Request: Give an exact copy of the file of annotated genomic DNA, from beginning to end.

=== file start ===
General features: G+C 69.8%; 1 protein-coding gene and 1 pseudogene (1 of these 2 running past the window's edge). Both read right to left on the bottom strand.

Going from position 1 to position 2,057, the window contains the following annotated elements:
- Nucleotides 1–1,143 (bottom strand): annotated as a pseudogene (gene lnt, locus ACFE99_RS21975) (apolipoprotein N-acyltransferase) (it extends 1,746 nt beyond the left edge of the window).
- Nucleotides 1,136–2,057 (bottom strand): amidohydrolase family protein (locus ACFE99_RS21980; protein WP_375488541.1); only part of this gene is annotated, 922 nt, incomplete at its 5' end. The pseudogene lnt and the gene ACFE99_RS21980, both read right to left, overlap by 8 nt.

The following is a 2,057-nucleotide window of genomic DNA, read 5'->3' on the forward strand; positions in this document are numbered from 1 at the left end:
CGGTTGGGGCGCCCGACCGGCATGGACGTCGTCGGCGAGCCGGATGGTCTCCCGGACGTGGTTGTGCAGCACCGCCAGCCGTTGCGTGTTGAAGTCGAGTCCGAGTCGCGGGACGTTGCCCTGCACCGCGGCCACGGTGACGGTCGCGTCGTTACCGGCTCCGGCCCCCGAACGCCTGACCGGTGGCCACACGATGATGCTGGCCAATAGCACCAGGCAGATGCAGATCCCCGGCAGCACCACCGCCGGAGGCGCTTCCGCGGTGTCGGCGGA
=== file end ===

General features: G+C 69.8%; 1 protein-coding gene and 1 pseudogene (1 of these 2 running past the window's edge). Both read right to left on the bottom strand.

Going from position 1 to position 2,057, the window contains the following annotated elements:
- Nucleotides 1–1,143 (bottom strand): annotated as a pseudogene (gene lnt, locus ACFE99_RS21975) (apolipoprotein N-acyltransferase) (it extends 1,746 nt beyond the left edge of the window).
- Nucleotides 1,136–2,057 (bottom strand): amidohydrolase family protein (locus ACFE99_RS21980; protein WP_375488541.1); only part of this gene is annotated, 922 nt, incomplete at its 5' end. The pseudogene lnt and the gene ACFE99_RS21980, both read right to left, overlap by 8 nt.

The following is a 2,057-nucleotide window of genomic DNA, read 5'->3' on the forward strand; positions in this document are numbered from 1 at the left end:
CGGTTGGGGCGCCCGACCGGCATGGACGTCGTCGGCGAGCCGGATGGTCTCCCGGACGTGGTTGTGCAGCACCGCCAGCCGTTGCGTGTTGAAGTCGAGTCCGAGTCGCGGGACGTTGCCCTGCACCGCGGCCACGGTGACGGTCGCGTCGTTACCGGCTCCGGCCCCCGAACGCCTGACCGGTGGCCACACGATGATGCTGGCCAATAGCACCAGGCAGATGCAGATCCCCGGCAGCACCACCGCCGGAGGCGCTTCCGCGGTGTCGGCGGA